But Gregory, strictly as a matter of principle, you could only benefit through a willingness to constantly re-examining your beliefs for a finer understanding of Jesus than you presently have.

    You should stop by Wayward and read the post about St. Thomas. I want to continuously strive to know Jesus more. I realise that I am a ways off from really understanding Him--but I am closer now than when I thought I had Him completely figured out! The very reason I converted is because I strove to know Jesus more.

    Jesus would want you to be open in such ways. He wouldn't call you rebellious for doing this; He would call you 'noble-minded'.

    I appreciate the pastoral encouragement--but I fail to see how it adds to your interpretation of this passage to be some sort of prophecy of the end times church. It really seems like an ad hominem attack couched in pastoral language.

    Furthermore, He cannot deny Himself; so how would He condemn you for constantly seeking a more perfect knowledge of Him?

    Of course--but He established a Church in order to teach us about Himself and the salvation found freely in Him. It is not noble-minded to seek Him apart from His Church. It is folly.

    In this sense, Catholic claims of perfection simply shut the door on further learning, since any changes would be seen as a step away from 'perfection'.

    The Catholic Church makes no such claims of perfection. It's claim is that the Holy Spirit infallibly guides it into that perfection. Just as the Bible is "perfect" now that it is written and canonised, the parts that were written before the completion of the New Testament were "perfect" so far as they went. But they would not be fully perfect until the Bible was canonised in the 4th century. In the same way, the Church is not yet perfect, but the dogmas that are de fide are. Our understanding of those dogmas may very well be limited, and not fully followed in a person's imperfect and sinful life, but that does not negate the truth that they teach. Paradoxically, the Church is holy, and yet full of sinners.

    But if they were already perfect, Jesus would already have come.

    Who put the idea into your head that the Catholic Church believes itself to be perfected?

    Therefore, it is self-evident that there is something missing.

    Christ hasn't been preached to all nations yet, for starters...

    Prophecy of the church that is still unfulfilled shows us what those missing pieces are. And especially when they show us that we need to improve our focus on Jesus, how can the door be closed on this?

    I am not closing a door on the idea that we need to continue to know Jesus more. I am contending that this passage does not indicate a "reformation". You're confusing your points.

    By the way, apostles, prophets, etc, will not simply 'appear' in the end times. They have been here the whole time.

    Yet, your line of argument above negates this fact. If you say that these men will play a role in this end-time reformation, then they haven't been doing their jobs up until now, if they were here all along. And if they were here all along, then they would not be in opposition to or contradict Catholic leadership roles. As I describe above, they themselves are Catholic leadership roles. Denying that means that there will be a new 5-part caste of leadership in the New Church that will supplant the leadership established by Christ Himself. This is why I think your understanding is inherently contradictory.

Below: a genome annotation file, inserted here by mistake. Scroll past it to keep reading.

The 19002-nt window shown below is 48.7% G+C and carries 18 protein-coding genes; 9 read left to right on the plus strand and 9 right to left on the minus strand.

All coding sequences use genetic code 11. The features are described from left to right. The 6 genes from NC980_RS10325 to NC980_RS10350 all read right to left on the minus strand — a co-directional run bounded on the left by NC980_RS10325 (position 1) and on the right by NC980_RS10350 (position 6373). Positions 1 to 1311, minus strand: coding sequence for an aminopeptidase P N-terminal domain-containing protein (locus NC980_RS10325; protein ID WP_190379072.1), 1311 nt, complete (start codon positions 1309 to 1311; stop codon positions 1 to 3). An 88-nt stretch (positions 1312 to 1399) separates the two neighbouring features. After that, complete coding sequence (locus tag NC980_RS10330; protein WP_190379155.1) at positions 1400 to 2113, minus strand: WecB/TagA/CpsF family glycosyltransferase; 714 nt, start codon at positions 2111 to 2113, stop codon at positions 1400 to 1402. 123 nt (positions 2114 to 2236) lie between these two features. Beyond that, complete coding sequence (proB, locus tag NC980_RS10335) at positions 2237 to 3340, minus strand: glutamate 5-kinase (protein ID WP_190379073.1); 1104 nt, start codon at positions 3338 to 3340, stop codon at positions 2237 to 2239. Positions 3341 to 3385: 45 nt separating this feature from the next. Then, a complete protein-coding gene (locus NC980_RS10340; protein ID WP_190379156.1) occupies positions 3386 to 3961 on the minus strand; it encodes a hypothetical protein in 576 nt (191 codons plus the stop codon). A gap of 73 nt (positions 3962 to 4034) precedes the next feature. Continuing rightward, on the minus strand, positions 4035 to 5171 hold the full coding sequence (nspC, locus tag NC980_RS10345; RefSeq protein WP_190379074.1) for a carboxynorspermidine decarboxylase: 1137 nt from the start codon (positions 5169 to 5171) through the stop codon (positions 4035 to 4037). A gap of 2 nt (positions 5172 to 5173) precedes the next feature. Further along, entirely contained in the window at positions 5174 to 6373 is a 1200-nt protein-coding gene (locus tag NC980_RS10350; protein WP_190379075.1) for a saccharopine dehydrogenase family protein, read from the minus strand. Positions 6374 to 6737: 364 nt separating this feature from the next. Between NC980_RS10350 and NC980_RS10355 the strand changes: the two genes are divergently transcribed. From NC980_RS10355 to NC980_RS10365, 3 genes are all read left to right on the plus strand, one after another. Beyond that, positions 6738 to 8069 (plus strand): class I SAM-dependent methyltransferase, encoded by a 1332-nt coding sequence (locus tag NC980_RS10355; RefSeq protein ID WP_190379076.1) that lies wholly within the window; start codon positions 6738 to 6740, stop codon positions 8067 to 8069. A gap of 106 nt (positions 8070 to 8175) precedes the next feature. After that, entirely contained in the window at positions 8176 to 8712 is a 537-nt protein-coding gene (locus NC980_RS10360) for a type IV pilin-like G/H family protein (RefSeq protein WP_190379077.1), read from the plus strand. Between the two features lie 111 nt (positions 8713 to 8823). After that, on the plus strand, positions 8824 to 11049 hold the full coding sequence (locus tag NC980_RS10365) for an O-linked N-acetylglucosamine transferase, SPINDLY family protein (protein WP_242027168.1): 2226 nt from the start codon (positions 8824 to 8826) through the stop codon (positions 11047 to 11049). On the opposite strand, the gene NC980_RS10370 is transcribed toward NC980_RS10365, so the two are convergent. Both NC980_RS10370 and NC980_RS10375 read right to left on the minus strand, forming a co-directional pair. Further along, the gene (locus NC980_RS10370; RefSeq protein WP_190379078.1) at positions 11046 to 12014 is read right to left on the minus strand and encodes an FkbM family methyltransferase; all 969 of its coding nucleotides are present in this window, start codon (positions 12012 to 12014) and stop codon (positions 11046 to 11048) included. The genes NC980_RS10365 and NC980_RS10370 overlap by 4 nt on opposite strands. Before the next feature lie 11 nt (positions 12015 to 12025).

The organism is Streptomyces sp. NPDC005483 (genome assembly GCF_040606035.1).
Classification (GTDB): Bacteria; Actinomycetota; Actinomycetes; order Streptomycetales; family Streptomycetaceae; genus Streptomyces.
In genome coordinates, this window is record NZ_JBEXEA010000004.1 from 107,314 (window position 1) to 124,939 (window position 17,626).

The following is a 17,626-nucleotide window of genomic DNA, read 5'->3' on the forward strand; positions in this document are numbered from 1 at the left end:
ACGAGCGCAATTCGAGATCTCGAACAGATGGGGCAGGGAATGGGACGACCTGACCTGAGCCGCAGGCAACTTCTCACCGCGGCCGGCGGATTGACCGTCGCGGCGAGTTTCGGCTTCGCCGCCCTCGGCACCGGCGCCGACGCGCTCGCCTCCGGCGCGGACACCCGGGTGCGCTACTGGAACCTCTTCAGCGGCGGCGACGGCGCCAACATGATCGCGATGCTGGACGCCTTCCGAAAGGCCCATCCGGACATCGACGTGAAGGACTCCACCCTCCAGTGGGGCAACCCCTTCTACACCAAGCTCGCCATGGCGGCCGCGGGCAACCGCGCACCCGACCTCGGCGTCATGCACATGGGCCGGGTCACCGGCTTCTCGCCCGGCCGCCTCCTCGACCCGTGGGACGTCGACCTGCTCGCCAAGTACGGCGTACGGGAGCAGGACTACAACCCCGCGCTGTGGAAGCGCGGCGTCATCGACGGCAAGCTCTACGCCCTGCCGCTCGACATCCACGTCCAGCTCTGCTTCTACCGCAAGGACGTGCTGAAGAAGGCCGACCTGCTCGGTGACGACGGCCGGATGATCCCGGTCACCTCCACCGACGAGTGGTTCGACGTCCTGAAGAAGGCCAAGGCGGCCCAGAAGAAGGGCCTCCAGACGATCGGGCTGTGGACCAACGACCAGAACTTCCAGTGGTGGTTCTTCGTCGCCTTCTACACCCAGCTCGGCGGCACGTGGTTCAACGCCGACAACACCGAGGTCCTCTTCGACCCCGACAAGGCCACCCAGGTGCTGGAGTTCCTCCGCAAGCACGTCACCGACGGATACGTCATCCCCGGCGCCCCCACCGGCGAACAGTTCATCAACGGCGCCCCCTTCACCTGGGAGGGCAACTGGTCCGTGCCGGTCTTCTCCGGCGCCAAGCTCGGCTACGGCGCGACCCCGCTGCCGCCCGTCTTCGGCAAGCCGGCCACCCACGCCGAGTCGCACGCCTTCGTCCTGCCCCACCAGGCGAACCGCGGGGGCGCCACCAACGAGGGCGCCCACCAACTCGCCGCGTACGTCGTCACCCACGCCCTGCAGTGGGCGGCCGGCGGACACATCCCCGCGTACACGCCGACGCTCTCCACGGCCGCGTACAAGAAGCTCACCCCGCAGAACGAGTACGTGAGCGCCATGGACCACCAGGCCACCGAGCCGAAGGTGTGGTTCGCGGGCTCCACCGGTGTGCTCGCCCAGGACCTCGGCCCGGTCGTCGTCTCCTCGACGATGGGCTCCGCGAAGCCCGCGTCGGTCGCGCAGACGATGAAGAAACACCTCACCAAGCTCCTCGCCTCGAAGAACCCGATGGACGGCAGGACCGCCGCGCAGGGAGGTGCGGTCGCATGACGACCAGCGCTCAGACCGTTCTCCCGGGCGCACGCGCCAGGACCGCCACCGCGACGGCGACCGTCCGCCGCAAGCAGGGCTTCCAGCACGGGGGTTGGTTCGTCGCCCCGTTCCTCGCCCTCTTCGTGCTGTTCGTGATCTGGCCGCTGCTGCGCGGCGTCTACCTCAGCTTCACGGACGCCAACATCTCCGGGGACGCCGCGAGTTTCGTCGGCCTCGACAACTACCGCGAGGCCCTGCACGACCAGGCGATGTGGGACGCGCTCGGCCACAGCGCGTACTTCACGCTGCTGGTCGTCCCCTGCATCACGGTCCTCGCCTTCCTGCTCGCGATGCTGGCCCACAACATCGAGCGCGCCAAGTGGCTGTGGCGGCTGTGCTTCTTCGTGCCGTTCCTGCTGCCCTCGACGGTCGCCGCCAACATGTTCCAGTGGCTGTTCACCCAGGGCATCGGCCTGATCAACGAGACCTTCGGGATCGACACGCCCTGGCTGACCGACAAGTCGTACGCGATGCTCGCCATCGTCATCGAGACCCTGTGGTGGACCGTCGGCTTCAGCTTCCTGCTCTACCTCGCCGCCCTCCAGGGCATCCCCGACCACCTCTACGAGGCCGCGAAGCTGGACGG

They will simply be more effective in the end times because their focus on Jesus will be more purposeful.

    I hope this helps.

    I'm afraid that it honestly doesn't help much at all. You have failed to demonstrate that a reformation is prophesied in this text--rather, you assume what you are trying to prove. Paul describes a Church led by Apostles, prophets, evangelists, pastors and teachers. He says that this Church is progressively growing up into perfection, but is not there yet (which is obvious, since in his day, it was quite literally a newborn). He describes a progressive development from immaturity to maturity, under the guidance of the five office-gifts of the Holy Spirit--five gifts which were given (Greek aorist tense--no regard for past, present or future--I take that to understand that it was something existing in Paul's day and in perpetuity) to build and edify the Church.

    Now, if a reformation is necessary, it is because the Church has gone off the rails. Arguably, this is what prompted the Protestant Reformation (though, by the time Luther came along, it was mainly a redundancy--the Church had been in a state of reform from the time of St. Francis of Assisi, and really apexing with St. Francis de Sales. On the other hand, Luther, Calvin, et al. began teaching doctrines that were unbiblical and not supported by the Living Tradition of the Church.

    A new reformation would seem even more redundant, since the Catholic Church is still growing, and has a strong-as-ever focus on Christ and His salvation. Perhaps certain Protestant churches have derailed and lost their way (an assertion that I could demonstrate by looking at the recent gay marriage debate, and showing how many churches are open to the idea (many ordaining openly gay clergy). If the wishy-washiness of many church's moral teaching tells us anything about their theological beliefs, then yes, a reformation could not come at a more urgent time. However, I contend that while the Catholic Church has more than a few problems, their continued focus on Christ is not one of them.